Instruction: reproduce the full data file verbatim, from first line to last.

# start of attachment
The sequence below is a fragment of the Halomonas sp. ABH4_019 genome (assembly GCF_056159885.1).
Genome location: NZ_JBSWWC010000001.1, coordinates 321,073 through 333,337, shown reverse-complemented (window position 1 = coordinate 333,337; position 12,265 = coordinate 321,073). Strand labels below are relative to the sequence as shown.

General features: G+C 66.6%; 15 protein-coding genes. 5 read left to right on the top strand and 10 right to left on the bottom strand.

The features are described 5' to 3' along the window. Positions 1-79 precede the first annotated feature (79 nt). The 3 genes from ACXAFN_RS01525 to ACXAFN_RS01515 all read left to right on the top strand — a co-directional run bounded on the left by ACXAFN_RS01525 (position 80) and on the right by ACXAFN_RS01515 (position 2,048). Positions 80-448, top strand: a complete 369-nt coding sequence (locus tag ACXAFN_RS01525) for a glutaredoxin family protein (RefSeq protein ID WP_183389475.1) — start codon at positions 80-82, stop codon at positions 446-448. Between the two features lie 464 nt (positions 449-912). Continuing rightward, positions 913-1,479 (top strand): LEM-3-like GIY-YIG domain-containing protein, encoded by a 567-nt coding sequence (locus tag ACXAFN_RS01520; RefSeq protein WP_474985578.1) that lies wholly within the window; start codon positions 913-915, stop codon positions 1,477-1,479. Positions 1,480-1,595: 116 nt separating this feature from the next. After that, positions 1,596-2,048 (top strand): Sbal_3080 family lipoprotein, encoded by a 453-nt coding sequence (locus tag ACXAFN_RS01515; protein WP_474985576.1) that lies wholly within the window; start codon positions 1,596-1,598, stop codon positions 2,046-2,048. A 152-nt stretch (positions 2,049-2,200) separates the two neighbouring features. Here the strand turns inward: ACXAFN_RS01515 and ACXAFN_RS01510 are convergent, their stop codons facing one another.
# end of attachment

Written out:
The sequence below is a fragment of the Halomonas sp. ABH4_019 genome (assembly GCF_056159885.1).
Genome location: NZ_JBSWWC010000001.1, coordinates 321,073 through 333,337, shown reverse-complemented (window position 1 = coordinate 333,337; position 12,265 = coordinate 321,073). Strand labels below are relative to the sequence as shown.

General features: G+C 66.6%; 15 protein-coding genes. 5 read left to right on the top strand and 10 right to left on the bottom strand.

The features are described 5' to 3' along the window. Positions 1-79 precede the first annotated feature (79 nt). The 3 genes from ACXAFN_RS01525 to ACXAFN_RS01515 all read left to right on the top strand — a co-directional run bounded on the left by ACXAFN_RS01525 (position 80) and on the right by ACXAFN_RS01515 (position 2,048). Positions 80-448, top strand: a complete 369-nt coding sequence (locus tag ACXAFN_RS01525) for a glutaredoxin family protein (RefSeq protein ID WP_183389475.1) — start codon at positions 80-82, stop codon at positions 446-448. Between the two features lie 464 nt (positions 449-912). Continuing rightward, positions 913-1,479 (top strand): LEM-3-like GIY-YIG domain-containing protein, encoded by a 567-nt coding sequence (locus tag ACXAFN_RS01520; RefSeq protein WP_474985578.1) that lies wholly within the window; start codon positions 913-915, stop codon positions 1,477-1,479. Positions 1,480-1,595: 116 nt separating this feature from the next. After that, positions 1,596-2,048 (top strand): Sbal_3080 family lipoprotein, encoded by a 453-nt coding sequence (locus tag ACXAFN_RS01515; protein WP_474985576.1) that lies wholly within the window; start codon positions 1,596-1,598, stop codon positions 2,046-2,048. A 152-nt stretch (positions 2,049-2,200) separates the two neighbouring features. Here the strand turns inward: ACXAFN_RS01515 and ACXAFN_RS01510 are convergent, their stop codons facing one another.